Dr. Howard noted that the most famous of all former announcers in the Tri-Cities area was “the old pea picker” Tennessee Ernie Ford (Ernest J. Ford) who started his career at WOPI, Bristol in the 1930s. He also worked at WROL, Knoxville, and was at that station the morning of December 7, 1941, where he read the attack on Pearl Harbor bulletin over the airways.

 “Of the stations still in existence,” said Howard, “the third Tri-Cities station was WKPT in Kingsport (1940). Its slogan was ‘the nation's model station.’ I think the most remarkable thing about WKPT was its organized plan of developing young announcers, usually high school guys who would be given weekend air shifts as they developed skills.”

This unique training program was run by the station's program director, Martin Karant who became identified by his signoff line, “”It's time for me to go for today. But, good Lord willin' and the creeks don't rise, I'll be back with you in the morning after the seven o'clock news.”

According to Herb… “There are several well-known WKPT “alums” who got their careers started in this organized training program: George Sells, who has anchored in several large markets; John Palmer, who became a newsman at NBC; and George DeVault, who stayed with WKPT and for many years now has been the company president and general manager. 

“Of course, local guys broke into radio at practically every local radio station. I did it at WJHL as Merrill Moore did at WETB, but WKPT had a well-organized training program.” 

Howard mentioned Kathryn Setzer Willis of Johnson City, a woman who broke into pre-war radio at WKPT. She worked as a mailroom messenger at NBC during World War II and was later given her own show playing records over the air for overseas military personnel. Her pleasant voice coupled with her selections of jazz and swing music made her a favorite with servicemen. Later, she did women's programs for WJHL-TV and near the end of her life did some radio programming again for WKPT and its Jonesborough-Johnson City station, WKTP.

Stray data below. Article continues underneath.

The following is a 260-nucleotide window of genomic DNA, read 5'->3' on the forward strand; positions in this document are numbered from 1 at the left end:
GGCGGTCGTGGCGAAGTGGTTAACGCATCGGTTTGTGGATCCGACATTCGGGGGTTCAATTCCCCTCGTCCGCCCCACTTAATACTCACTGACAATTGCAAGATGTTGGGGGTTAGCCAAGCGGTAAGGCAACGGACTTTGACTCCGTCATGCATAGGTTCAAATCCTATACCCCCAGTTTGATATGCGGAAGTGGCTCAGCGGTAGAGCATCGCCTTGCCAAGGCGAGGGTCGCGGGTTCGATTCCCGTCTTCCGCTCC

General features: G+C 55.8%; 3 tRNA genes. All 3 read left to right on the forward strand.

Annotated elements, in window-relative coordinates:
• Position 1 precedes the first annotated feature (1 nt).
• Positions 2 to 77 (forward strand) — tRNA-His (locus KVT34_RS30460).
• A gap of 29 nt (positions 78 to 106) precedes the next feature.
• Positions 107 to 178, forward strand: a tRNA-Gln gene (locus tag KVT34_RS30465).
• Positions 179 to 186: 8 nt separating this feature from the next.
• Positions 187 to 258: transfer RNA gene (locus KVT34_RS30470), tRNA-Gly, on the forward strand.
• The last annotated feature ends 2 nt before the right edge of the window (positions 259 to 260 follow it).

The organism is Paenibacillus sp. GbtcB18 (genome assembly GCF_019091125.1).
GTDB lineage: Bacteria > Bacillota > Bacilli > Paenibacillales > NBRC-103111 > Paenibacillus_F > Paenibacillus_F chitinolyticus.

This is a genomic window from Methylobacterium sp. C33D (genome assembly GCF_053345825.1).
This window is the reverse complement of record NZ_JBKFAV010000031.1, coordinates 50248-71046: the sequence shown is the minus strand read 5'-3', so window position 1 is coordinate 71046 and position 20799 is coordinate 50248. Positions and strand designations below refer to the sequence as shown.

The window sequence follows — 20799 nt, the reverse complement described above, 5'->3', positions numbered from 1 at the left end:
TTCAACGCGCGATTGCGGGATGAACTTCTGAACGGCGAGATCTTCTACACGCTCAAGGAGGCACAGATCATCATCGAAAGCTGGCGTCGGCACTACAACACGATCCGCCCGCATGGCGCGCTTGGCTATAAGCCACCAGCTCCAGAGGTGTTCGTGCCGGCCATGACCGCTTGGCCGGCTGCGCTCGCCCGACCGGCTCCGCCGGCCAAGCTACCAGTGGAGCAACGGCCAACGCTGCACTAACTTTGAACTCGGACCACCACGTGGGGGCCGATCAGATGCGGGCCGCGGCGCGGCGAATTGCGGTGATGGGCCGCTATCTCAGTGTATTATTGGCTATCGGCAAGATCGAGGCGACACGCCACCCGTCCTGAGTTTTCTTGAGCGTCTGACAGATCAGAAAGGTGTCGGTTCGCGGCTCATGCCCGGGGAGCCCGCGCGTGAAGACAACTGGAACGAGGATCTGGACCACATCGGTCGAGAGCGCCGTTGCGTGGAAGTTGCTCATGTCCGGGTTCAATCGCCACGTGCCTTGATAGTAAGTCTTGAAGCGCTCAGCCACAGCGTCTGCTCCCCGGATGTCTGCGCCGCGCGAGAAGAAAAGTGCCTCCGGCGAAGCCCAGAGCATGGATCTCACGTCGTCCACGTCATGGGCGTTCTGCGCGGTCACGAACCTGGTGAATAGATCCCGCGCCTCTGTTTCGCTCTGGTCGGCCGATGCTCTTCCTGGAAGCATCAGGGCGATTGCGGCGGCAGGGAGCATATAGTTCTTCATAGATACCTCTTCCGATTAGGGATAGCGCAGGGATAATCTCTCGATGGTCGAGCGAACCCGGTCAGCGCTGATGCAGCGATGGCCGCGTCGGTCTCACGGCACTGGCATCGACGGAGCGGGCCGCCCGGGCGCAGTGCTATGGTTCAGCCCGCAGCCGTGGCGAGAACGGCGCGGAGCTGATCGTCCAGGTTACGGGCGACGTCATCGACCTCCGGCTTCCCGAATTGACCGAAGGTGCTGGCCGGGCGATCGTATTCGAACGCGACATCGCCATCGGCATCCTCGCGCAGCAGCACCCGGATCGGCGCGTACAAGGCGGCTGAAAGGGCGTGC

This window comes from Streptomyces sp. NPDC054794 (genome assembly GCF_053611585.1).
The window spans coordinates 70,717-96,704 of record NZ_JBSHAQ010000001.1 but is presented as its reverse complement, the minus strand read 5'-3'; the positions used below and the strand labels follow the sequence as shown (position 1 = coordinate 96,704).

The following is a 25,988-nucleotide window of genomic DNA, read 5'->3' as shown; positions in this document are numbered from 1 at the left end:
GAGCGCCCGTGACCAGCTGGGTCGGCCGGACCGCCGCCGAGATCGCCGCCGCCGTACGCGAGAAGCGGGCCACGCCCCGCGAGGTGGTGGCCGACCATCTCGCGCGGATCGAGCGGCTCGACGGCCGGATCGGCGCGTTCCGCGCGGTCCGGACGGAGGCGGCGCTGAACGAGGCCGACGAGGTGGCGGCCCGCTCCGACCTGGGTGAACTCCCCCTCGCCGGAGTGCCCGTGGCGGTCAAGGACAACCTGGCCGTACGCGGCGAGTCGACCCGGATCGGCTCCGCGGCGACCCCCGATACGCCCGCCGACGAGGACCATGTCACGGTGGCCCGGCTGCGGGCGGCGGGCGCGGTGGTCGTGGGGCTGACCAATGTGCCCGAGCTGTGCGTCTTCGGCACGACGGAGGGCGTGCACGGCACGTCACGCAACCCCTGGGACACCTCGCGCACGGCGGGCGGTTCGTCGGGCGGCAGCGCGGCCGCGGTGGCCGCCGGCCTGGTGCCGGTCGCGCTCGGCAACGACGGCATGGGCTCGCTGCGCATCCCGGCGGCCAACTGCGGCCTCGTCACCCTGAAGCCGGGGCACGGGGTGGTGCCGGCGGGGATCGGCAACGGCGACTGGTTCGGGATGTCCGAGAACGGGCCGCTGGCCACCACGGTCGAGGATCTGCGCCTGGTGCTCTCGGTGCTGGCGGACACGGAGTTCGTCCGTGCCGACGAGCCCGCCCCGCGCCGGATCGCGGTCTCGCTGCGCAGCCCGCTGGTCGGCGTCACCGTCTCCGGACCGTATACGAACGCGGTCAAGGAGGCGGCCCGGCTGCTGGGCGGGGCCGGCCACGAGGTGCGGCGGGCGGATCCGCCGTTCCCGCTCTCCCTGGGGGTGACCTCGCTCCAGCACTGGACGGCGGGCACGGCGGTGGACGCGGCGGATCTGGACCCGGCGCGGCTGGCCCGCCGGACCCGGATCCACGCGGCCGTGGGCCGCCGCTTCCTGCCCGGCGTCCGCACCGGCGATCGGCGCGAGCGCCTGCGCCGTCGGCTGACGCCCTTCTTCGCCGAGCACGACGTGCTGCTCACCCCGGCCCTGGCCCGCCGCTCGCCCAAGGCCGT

“If you want to do something on women in broadcasting in the area,” said Herb, “the expert is Patty Smithdeal Fulton.” In Patty’s superb book titled, I Wouldn’t Live Nowhere I Couldn’t Grow Corn (The Overmountain Press, 1998), she recalled when Hal Youngblood once produced a Saturday night stage show at the Majestic Theatre on E. Main Street. She tap-danced on stage and recalls seeing Kathryn Willis there dressed in a white and silver top hat and tailcoat, carrying a sparkling silver cane and dancing on the stairs.

Thanks to ongoing contributions from people like Dr. Howard, the cherished memories of local radio and television continue to be captured and preserved for future generations.  

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Science Hill High School’s 1916 annual, titled “Green and Gold,” measured approximately 6 by 8.5 inches. The cover was appropriated adorned in green with gold letters.

The original owner, Edith Opal Clark, wrote her name on the inside cover and dated it May 19, 1916. H.W. Lyle Printing Company of Johnson City published it. A photograph of the new school revealed that the building was complete but the grounds had not yet been landscaped.

The Editorial Staff consisted of F.L. Wallace (Editor-in Chief), H.L. Faw (Business Manager), E. Vance Jones (Assistant Business Manager), Ethel Deane Riddell (Class Editor), Ruth McCorkle (Editor of Wit and Humor), Ernest T. Hodge (Athletic Editor) and Helen L. Johnson (Art Editor).

The dedication page contained a picture to whom the annual was dedicated with these words: “We, the members of the senior class, do hereby humbly dedicate this issue of the ‘Green and Gold’ to our esteemed superintendent, Mr. Charles E. Anderson and loyal members of the faculty in recognition of the faithful service rendered by them.” The group also expressed their appreciation to W.I. Williams, Faculty Advisor.